iostat command in Linux with examples

This article is a follow-up to the previous 90 Linux Commands frequently used by Linux Sysadmins post. Every week, as time allows, I will publish articles on the 90 commands geared toward Linux sysadmins and Linux power users.


iostat command in Linux and other Unix-like systems.


IOstat is a powerful Linux tool that provides detailed insights into your system’s input/output (I/O) performance. This tool is ideal for system administrators who want to optimize their system performance by monitoring disk and network I/O usage. In this article, we’ll explore IOstat, and its features and provide some example commands.

The iostat command is part of the sysstat package, which is installed on most Linux distributions. To use iostat, open a terminal and type iostat followed by the desired flags.

The iostat command provides a wealth of information, including:

  • CPU utilization
  • Disk throughput (reads and writes)
  • Disk utilization (percentage of time the disk is busy)
  • Average wait time (the time spent waiting for I/O operations to complete)
  • Number of I/O operations per second (reads and writes)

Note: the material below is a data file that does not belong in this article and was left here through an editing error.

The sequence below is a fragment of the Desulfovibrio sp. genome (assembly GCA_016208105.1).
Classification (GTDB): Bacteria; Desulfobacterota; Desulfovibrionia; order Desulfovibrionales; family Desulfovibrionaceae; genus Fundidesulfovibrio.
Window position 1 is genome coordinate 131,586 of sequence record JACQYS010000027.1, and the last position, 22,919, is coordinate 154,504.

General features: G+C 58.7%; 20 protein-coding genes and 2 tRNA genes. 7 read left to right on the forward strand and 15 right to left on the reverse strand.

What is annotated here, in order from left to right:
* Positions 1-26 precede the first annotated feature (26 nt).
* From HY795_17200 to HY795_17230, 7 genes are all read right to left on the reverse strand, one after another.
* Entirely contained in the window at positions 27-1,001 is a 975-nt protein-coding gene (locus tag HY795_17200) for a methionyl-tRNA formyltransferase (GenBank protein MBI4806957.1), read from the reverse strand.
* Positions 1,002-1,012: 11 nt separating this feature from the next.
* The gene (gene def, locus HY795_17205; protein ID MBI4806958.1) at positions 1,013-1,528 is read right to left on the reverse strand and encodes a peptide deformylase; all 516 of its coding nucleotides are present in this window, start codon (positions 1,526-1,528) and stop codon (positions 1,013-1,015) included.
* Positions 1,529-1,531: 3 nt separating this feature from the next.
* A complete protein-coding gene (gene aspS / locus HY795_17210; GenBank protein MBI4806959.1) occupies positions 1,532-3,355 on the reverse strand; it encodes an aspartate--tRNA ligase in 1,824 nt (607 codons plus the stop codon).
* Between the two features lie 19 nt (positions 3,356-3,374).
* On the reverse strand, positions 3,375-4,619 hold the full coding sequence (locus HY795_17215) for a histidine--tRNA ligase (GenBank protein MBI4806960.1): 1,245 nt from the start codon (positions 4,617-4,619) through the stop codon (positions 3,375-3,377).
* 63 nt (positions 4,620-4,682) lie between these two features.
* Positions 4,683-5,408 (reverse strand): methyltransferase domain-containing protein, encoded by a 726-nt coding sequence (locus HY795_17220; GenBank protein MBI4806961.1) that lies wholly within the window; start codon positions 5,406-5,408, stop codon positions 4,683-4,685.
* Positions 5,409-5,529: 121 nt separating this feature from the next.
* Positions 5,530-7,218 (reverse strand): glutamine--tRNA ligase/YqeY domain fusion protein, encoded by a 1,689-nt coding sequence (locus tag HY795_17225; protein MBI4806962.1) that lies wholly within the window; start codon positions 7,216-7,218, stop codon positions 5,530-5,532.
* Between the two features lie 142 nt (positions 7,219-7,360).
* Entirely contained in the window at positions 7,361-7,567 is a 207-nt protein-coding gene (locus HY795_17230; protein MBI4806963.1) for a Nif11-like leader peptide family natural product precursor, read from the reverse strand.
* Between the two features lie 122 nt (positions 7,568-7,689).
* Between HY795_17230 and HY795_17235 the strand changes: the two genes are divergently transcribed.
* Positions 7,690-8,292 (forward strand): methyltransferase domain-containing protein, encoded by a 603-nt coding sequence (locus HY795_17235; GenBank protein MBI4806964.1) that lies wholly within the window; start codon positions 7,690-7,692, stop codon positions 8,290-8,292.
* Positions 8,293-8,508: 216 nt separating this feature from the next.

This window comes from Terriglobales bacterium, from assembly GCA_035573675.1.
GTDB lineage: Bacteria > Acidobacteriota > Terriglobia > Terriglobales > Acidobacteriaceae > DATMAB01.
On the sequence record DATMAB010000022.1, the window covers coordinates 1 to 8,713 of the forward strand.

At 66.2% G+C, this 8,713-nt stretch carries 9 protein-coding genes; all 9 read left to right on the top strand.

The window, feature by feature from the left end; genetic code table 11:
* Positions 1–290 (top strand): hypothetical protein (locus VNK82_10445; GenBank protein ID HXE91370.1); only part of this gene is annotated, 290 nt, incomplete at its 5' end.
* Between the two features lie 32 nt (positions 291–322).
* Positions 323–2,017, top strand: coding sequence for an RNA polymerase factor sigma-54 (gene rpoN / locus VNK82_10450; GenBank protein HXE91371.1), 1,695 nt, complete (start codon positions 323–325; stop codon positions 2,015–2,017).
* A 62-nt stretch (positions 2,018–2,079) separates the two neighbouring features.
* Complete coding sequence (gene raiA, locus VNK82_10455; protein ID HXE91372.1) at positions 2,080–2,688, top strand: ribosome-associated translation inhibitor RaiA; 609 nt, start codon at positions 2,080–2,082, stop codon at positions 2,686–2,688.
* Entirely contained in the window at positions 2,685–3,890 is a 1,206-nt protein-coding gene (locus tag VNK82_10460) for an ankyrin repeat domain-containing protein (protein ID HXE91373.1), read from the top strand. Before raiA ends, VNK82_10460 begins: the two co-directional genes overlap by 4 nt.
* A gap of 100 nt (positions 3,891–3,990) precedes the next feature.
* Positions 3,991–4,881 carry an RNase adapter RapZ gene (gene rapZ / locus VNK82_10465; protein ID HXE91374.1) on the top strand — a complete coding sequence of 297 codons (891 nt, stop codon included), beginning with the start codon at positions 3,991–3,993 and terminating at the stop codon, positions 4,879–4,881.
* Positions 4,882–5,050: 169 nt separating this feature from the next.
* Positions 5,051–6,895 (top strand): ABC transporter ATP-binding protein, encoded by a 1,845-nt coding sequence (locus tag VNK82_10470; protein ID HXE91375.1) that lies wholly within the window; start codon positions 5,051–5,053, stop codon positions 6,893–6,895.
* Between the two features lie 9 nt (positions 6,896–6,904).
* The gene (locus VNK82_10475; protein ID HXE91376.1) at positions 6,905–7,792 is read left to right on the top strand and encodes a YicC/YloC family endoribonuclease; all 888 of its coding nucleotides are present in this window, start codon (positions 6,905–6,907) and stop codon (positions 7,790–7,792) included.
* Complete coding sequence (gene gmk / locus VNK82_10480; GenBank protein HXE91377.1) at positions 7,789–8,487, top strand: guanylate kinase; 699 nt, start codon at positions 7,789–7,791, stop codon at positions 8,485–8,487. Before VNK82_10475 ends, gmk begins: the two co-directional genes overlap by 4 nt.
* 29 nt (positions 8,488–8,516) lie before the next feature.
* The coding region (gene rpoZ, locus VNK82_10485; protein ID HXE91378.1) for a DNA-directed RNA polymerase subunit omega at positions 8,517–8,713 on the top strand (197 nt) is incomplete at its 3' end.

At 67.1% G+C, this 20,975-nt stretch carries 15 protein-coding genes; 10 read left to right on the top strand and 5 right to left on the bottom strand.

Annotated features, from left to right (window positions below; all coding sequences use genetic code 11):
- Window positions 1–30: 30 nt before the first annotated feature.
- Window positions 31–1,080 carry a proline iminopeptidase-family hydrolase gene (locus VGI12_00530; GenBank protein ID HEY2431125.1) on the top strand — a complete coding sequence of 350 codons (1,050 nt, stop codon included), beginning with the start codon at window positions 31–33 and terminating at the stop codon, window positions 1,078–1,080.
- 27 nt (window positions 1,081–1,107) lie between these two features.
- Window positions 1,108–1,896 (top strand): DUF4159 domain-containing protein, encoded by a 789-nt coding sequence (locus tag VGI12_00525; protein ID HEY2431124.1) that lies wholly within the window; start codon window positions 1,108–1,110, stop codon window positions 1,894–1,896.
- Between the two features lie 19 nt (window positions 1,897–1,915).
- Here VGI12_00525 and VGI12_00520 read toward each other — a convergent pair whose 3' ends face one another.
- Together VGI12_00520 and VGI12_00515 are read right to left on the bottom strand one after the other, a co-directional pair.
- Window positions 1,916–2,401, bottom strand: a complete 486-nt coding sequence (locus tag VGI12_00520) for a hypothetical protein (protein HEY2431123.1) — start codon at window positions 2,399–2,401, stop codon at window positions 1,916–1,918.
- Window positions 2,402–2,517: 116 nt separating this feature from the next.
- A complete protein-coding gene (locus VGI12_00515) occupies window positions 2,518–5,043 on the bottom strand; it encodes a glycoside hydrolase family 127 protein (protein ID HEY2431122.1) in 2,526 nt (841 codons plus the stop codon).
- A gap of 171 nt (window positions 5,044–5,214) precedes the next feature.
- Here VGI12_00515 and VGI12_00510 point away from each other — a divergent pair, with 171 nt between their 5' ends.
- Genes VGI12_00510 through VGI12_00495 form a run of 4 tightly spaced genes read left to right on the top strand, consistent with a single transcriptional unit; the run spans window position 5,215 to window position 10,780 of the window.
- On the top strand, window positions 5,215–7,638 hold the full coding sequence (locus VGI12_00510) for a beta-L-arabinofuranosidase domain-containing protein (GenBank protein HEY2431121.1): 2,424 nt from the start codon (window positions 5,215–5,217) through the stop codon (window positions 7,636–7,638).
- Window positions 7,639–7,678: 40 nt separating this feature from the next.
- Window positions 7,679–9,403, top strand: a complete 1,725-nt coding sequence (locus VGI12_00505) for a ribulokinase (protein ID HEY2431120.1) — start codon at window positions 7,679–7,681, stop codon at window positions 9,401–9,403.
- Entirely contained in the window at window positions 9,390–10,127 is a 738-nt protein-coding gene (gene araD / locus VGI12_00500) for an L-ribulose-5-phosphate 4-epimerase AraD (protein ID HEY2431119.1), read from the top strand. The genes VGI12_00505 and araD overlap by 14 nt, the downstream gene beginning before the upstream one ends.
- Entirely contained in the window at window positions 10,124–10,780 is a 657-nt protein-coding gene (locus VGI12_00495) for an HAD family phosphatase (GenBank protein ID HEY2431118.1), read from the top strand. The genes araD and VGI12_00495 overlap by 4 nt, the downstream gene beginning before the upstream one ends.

• Network I/O statistics (if using the -n flag)

The basic syntax for iostat is as follows:


Here are some of the most useful flags:

  • -d : Display disk I/O statistics
  • -k : Display statistics in kilobytes
  • -m : Display statistics in megabytes
  • -p : Display statistics for individual partitions
  • -t : Display the timestamp for each report

Example 1: Display disk I/O statistics for all devices

iostat -d

Example 2: Display disk I/O statistics for a specific device (in this case, /dev/sda)

iostat -d /dev/sda

Example 3: Display disk I/O statistics for a specific partition (in this case, /dev/sda1)

iostat -p /dev/sda1

Example 4: Display disk I/O statistics at a regular interval of 2 seconds, for a total of 5 times

iostat -d 2 5

By monitoring your system’s I/O performance with iostat, you can identify potential bottlenecks and optimize your system to improve performance.


Related commands:

  • vmstat: provides information about system memory, virtual memory, and CPU usage.
  • sar: collects, reports, and saves system activity information, including CPU, memory, disk, and network usage.
  • top: displays real-time information about system processes and resource usage, including CPU and memory usage.
  • mpstat: reports per-processor statistics, including CPU utilization, interrupt rates, and CPU frequency.


Useful links/reference: 



Iostat is a valuable tool for Linux system administrators. With the right flags, you can gain detailed insights into your system’s I/O performance and optimize your system for better performance. Give it a try and see how iostat can help you monitor and improve your system’s performance.

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  1. Seems like a very good command to know, but what scenarios would I need to use this in?

    Is it just for determining if a drive is performing well or are there other reasons to know this information?

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